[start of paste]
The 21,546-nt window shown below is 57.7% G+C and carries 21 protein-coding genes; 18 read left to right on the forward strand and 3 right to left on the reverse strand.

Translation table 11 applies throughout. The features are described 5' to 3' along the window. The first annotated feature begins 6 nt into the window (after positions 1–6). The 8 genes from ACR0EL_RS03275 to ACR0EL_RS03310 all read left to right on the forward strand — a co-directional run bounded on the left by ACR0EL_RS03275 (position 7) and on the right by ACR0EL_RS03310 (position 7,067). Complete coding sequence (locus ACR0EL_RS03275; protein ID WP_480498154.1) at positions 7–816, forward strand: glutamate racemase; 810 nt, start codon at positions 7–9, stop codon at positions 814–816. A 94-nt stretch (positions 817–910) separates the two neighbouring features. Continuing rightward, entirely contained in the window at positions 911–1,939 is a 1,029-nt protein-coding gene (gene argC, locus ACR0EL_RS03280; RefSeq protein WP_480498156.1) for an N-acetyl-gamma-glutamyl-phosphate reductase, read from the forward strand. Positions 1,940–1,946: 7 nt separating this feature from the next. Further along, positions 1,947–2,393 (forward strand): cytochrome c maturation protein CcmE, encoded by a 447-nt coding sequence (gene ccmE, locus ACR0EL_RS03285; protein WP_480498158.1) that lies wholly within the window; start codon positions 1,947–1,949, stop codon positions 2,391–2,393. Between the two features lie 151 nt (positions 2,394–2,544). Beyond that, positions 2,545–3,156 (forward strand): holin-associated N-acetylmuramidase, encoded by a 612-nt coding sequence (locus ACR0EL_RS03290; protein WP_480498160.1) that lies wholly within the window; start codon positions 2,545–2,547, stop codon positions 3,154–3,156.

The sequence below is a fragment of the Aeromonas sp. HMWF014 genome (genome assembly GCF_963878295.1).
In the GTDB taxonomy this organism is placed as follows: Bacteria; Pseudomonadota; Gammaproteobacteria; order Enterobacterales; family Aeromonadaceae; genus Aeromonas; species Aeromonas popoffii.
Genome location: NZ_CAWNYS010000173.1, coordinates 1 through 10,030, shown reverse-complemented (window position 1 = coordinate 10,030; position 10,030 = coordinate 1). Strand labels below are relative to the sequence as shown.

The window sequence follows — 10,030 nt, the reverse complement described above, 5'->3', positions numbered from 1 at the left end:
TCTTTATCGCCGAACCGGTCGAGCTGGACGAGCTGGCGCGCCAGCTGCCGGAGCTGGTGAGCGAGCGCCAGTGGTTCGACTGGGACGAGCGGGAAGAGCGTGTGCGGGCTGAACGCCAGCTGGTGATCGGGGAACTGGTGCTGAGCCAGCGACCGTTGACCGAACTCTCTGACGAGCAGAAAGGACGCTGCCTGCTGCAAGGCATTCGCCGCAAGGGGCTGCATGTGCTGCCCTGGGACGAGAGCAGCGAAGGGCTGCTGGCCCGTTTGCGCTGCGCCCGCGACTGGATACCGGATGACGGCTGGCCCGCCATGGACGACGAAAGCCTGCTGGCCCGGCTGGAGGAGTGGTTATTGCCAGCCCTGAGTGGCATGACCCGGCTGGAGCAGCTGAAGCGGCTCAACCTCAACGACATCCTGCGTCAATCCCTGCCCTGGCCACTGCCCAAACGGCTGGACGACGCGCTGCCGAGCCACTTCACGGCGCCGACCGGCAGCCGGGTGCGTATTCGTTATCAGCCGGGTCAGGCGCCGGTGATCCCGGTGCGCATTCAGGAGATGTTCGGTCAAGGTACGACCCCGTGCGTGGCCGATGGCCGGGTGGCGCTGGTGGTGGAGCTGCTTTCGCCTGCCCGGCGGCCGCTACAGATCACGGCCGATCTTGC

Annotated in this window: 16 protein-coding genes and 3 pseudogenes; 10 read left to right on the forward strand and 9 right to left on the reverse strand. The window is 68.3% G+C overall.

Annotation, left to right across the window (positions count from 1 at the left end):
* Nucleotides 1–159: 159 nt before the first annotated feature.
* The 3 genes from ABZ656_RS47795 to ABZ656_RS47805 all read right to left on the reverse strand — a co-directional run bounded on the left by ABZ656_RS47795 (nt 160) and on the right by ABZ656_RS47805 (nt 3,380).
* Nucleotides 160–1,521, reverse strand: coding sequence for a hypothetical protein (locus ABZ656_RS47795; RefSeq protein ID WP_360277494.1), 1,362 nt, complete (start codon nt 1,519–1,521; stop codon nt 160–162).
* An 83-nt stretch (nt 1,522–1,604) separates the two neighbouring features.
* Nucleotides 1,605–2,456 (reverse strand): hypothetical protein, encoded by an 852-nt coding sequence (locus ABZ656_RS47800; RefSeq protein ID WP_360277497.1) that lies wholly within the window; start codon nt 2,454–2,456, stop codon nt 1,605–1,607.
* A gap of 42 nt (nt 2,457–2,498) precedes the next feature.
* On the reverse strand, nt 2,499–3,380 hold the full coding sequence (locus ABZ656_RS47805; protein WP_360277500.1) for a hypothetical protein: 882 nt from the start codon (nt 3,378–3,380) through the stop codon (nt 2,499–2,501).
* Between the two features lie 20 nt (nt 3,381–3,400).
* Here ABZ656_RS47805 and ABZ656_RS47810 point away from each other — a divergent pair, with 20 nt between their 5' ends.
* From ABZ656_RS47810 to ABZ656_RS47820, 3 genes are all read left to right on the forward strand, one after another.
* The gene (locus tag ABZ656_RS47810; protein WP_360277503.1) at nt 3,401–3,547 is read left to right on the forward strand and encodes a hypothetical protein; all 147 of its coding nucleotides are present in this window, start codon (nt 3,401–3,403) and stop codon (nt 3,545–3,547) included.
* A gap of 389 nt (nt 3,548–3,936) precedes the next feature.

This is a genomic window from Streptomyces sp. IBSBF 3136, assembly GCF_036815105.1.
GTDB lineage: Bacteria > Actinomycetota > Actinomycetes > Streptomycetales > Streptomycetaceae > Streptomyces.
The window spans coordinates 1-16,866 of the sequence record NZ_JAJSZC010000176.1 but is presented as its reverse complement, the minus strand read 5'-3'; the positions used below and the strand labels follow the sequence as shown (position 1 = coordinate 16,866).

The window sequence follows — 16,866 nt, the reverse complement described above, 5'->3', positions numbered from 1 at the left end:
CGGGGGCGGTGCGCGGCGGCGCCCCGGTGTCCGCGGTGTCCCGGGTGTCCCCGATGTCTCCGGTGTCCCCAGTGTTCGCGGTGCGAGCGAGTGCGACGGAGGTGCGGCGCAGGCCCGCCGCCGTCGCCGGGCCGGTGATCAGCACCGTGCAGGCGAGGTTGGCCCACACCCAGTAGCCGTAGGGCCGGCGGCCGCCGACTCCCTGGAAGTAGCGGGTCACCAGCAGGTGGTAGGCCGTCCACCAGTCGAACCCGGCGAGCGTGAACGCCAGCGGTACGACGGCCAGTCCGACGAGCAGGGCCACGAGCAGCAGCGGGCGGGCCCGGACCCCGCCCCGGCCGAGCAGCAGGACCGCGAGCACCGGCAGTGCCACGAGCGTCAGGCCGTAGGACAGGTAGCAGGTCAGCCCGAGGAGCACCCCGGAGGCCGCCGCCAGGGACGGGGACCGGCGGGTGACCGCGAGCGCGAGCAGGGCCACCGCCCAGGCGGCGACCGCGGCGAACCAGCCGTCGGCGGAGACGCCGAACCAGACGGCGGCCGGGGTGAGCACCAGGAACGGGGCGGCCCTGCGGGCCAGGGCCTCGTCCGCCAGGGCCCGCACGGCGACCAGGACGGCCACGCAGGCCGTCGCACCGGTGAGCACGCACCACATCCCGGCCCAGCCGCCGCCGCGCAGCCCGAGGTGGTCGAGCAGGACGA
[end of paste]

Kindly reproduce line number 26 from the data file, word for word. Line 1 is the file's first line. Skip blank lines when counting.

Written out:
CGGGGGCGGTGCGCGGCGGCGCCCCGGTGTCCGCGGTGTCCCGGGTGTCCCCGATGTCTCCGGTGTCCCCAGTGTTCGCGGTGCGAGCGAGTGCGACGGAGGTGCGGCGCAGGCCCGCCGCCGTCGCCGGGCCGGTGATCAGCACCGTGCAGGCGAGGTTGGCCCACACCCAGTAGCCGTAGGGCCGGCGGCCGCCGACTCCCTGGAAGTAGCGGGTCACCAGCAGGTGGTAGGCCGTCCACCAGTCGAACCCGGCGAGCGTGAACGCCAGCGGTACGACGGCCAGTCCGACGAGCAGGGCCACGAGCAGCAGCGGGCGGGCCCGGACCCCGCCCCGGCCGAGCAGCAGGACCGCGAGCACCGGCAGTGCCACGAGCGTCAGGCCGTAGGACAGGTAGCAGGTCAGCCCGAGGAGCACCCCGGAGGCCGCCGCCAGGGACGGGGACCGGCGGGTGACCGCGAGCGCGAGCAGGGCCACCGCCCAGGCGGCGACCGCGGCGAACCAGCCGTCGGCGGAGACGCCGAACCAGACGGCGGCCGGGGTGAGCACCAGGAACGGGGCGGCCCTGCGGGCCAGGGCCTCGTCCGCCAGGGCCCGCACGGCGACCAGGACGGCCACGCAGGCCGTCGCACCGGTGAGCACGCACCACATCCCGGCCCAGCCGCCGCCGCGCAGCCCGAGGTGGTCGAGCAGGACGA